Fig. 1.
Fig. 1. (a) Location of Split Lake Glacier and the Prince of Wales (POW) Icefield in the Canadian High Arctic. (b) Overview of the lower portion of Split Lake Glacier (RGI ID: RGI60-30.0713) with centerline distances marked in purple dots, the RGI V. 6.0 1999–2003 outline is in red, and the area sampled for the elevation change plots in Fig. 7 is delineated in black dashed lines. The background image is a Landsat-8 image acquired 2020–07–28. (c) Split Lake Glacier and surrounding area with the connection to Makinson Inlet annotated. Taggart Lake Glacier and Kooetigeto River Glacier are previously identified surge-type glaciers on Eastern POW and are *unofficial names. Each glacier basin along the western margin of POW is numbered to correspond to their areas in Table 2a. The red lines indicate the glacier basins of POW Icefield from RGI V. 6.0. (d) Elevation profile of Split Lake Glacier from ArcticDEM 2013–03–13, extracted along the centerline shown in part (b). (e) and (f) inset of the upper icefall of Split Lake Glacier that shows the change in crevasse patterns between 2002 (e) and 2020 (f). Imagery is from Landsat-5 2002–07–19 (e) and 2020–07–24 (f).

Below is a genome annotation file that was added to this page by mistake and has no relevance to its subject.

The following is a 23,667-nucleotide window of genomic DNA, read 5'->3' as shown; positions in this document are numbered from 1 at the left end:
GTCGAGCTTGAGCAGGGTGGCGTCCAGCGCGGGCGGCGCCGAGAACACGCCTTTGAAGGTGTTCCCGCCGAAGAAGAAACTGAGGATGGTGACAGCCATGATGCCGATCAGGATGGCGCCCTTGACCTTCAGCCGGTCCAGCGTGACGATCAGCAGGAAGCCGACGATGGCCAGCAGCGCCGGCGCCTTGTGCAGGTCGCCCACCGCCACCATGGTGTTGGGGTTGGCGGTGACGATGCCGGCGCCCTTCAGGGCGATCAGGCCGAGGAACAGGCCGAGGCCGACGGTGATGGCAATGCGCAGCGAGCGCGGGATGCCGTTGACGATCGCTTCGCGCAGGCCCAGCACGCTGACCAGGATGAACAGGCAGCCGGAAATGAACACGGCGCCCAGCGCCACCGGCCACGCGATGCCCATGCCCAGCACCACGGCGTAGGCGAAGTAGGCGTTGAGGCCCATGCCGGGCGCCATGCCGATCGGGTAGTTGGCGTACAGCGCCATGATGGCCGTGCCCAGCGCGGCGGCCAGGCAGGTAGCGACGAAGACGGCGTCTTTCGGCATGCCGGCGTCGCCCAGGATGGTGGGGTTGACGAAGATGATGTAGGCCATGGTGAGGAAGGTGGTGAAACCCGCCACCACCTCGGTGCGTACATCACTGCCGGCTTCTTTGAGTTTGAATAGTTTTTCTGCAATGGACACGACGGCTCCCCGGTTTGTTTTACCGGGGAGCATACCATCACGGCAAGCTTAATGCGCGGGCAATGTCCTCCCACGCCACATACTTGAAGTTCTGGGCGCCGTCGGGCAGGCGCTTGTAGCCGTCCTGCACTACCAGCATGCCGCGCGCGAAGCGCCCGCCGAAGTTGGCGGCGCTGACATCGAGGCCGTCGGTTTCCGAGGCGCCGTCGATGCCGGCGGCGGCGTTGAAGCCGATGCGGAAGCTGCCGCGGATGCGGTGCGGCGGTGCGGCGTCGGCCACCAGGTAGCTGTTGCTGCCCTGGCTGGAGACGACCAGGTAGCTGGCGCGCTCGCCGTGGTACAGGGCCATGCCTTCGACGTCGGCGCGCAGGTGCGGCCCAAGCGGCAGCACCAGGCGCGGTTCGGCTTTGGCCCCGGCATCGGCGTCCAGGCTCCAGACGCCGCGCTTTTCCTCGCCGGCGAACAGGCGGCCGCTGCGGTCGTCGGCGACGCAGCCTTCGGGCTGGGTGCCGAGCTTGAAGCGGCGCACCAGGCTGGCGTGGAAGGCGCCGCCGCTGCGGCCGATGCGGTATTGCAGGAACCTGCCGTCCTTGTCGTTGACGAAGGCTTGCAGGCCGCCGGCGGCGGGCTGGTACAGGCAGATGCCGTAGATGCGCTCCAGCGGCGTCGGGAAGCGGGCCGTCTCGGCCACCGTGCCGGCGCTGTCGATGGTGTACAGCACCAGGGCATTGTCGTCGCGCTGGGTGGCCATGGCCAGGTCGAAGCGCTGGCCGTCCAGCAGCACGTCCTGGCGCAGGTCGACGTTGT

2. Study site